German football is back but there are still no fans in the stadium. Sad for the fans, but good for the environment. Sooner or later, they will come back, and in the meantime, clubs can take care of their CO2 balance. EURACTIV Germany reports.
In the last “normal” season, nine million disposable plastic cups ended up in the garbage in the first and second leagues of the Bundesliga. Environmental Action Germany therefore supports clubs in switching to reusable concepts and has already been able to convince several some of them.
At FC Bayern alone, using returnable cups that are rinsed and reused can save 20 tonnes of waste per year.
Borussia Mönchengladbach relies on a particularly high level of sustainability when rinsing the returnable cups, a survey by the non-profit climate protection organisation “myclimate” has shown.
Mönchengladbach is the only Bundesliga club that says it washes the cups directly in its own stadium, so there is no transport involved.
The way to the stadium causes emissions
Talking about transport: mobility for the fans who travel to games also plays a major role in the climate balance of the clubs.
All clubs that took part in the myclimate survey stated that travel to the stadium by regional public transport is included in the ticket price. “All clubs are aware that they have an ecological responsibility and so all of them are already working intensively on the topic, which is exemplary,” said Janosch Menger, project manager at myclimate.
However, the results also show that there is still a lot of potential to do more.
“When it comes to implementing concrete measures, the picture is mixed. There are clubs here that are very committed and active and have been for some years now,” Menger said.
Mainz 05, for example, has been climate-neutral since 2010, he noted, and is now also compensating for the guest team’s travel. Other clubs are still in the process of developing a sustainability strategy.
Professional consulting for the clubs
Myclimate advises Bundesliga clubs to systematically address the topic of climate protection, with a view to becoming climate neutral. To achieve this, however, it is necessary to draw up an annual CO2 balance sheet in order to identify progress.
“Just like for businesses, it is advisable for clubs to seek professional advice to develop a long-term strategy, unless they have their own expertise in this field,” Menger recommended.
However, the clubs alone are not responsible for reducing emissions in football. Fans themselves can also contribute to making the sport more climate-friendly overall, for example, by taking advantage of the offer to travel to the stadium by public transport instead of by car.
TSG Hoffenheim has come up with something special to offer its fans the opportunity to contribute to the club’s climate protection strategy. In their online ticket store, the club offers the possibility to purchase a so-called climate ticket, which allows any number of tree seedlings to be added to the ticket.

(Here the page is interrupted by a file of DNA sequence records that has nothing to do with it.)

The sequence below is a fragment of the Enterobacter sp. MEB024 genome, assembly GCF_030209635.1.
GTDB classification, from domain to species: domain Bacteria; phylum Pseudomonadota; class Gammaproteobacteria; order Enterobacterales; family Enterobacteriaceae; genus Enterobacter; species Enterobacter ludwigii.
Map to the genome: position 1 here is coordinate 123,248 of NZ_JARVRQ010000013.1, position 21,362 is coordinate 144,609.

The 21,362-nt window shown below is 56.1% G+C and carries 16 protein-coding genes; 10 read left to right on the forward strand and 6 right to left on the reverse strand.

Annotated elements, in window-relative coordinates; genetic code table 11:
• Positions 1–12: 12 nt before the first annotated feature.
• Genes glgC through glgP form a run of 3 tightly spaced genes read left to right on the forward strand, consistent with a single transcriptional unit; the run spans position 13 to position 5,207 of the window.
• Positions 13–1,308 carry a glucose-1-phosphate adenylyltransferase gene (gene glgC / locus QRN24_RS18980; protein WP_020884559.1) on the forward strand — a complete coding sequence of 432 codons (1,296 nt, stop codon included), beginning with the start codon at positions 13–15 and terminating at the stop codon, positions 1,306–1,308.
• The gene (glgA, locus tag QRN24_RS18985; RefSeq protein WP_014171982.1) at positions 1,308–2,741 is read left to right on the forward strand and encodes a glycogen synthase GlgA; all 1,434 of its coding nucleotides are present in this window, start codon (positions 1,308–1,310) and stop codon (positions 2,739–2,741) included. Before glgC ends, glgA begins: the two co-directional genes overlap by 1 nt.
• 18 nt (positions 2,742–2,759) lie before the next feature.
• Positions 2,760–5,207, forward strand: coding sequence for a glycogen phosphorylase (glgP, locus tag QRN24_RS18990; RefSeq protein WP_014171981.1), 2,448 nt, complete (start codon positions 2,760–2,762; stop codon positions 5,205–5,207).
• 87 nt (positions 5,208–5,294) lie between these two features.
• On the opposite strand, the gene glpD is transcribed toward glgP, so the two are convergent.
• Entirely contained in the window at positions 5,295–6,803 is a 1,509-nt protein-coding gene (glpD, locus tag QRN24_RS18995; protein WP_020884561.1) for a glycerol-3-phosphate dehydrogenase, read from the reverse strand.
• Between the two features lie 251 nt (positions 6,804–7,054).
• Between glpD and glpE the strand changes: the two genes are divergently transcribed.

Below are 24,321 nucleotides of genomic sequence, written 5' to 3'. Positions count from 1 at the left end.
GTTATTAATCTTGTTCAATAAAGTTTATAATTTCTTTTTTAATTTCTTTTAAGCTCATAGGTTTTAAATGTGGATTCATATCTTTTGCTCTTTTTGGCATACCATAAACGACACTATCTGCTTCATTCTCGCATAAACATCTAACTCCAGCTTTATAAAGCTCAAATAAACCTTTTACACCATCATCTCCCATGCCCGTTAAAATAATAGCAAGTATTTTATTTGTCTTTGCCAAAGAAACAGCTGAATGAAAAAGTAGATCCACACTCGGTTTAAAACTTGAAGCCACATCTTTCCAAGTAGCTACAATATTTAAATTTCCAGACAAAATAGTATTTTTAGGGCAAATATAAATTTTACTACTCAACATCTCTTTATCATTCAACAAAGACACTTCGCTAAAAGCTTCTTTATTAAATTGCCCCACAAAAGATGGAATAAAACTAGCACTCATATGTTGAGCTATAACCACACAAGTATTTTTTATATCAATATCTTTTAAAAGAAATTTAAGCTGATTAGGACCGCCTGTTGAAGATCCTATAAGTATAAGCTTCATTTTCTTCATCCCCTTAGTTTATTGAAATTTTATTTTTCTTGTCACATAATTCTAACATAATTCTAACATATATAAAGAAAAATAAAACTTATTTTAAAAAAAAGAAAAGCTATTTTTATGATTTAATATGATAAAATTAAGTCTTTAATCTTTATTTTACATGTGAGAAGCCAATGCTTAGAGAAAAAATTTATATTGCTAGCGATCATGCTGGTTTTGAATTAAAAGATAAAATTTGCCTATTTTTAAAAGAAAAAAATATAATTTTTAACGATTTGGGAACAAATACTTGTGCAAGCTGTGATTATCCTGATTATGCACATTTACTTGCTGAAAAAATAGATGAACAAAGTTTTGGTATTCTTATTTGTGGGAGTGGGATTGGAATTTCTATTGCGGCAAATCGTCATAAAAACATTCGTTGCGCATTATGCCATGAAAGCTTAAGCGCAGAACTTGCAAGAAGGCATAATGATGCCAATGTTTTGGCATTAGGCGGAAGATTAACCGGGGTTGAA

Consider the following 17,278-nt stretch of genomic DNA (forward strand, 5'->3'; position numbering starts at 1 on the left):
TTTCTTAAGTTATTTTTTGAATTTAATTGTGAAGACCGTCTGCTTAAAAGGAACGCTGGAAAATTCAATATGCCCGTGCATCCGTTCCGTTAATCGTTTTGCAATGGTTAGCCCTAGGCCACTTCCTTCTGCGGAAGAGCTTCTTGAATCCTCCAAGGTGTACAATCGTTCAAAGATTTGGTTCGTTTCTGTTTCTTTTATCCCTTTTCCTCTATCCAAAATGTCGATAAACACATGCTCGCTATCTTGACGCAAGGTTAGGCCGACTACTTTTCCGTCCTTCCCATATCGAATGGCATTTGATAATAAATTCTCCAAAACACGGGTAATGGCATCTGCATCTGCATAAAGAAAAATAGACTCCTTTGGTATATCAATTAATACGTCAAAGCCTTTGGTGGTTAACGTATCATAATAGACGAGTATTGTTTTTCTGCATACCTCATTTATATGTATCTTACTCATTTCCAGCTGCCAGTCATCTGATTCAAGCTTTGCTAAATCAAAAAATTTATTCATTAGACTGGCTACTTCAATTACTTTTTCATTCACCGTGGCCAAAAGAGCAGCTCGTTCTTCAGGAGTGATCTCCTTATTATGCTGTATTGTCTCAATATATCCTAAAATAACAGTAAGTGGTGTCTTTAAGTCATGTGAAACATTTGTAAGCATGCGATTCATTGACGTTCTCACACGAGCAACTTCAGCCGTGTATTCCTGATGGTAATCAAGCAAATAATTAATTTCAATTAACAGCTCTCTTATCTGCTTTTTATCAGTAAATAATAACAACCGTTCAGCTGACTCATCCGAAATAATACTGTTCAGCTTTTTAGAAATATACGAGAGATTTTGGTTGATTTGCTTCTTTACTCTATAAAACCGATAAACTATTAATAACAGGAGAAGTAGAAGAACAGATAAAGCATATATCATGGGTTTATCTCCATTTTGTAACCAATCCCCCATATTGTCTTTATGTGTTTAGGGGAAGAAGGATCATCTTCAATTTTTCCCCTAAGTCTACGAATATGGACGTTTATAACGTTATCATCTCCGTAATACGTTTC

Associations also have an obligation
Last but not least, the umbrella associations are also jointly responsible since they also play a role in the sport’s public image.
Although the DFL regularly asks the clubs in the first and second leagues whether they are taking measures to reduce waste and energy consumption – and indeed, the vast majority of clubs answered positively – they do not demand any measures at all.
The DFL’s ‘Working Group on Responsibility’ merely invites an exchange on the topic of sustainability.
Still, Menger would like to see more effort from all sides. Clubs and associations should set a good example and thus set an example for society and the economy in terms of sustainability: “Football is the most popular sport in Germany and enjoys enormous public interest. That is precisely why football has a special social responsibility,” he says.
The pandemic could be an opportunity
In the meantime, Gerd Müller, the German development minister, is calling on the Bundesliga to become more sustainable and pay more attention to the environment. He also believes that the European Championship 2024, which will take place in Germany, should be made climate neutral through compensation mechanisms.
Hoffenheim patron Dietmar Hopp has demanded that TV funds for the clubs and associations should in the future be linked to climate protection measures.
And so the pandemic, in which many of the climate-damaging factors of professional football have inevitably disappeared, could also be an opportunity to think about such climate protection strategies. After the German professional football leagues received special treatment to resume their season while other sectors were locked down during the pandemic, it offers them a chance to give something back.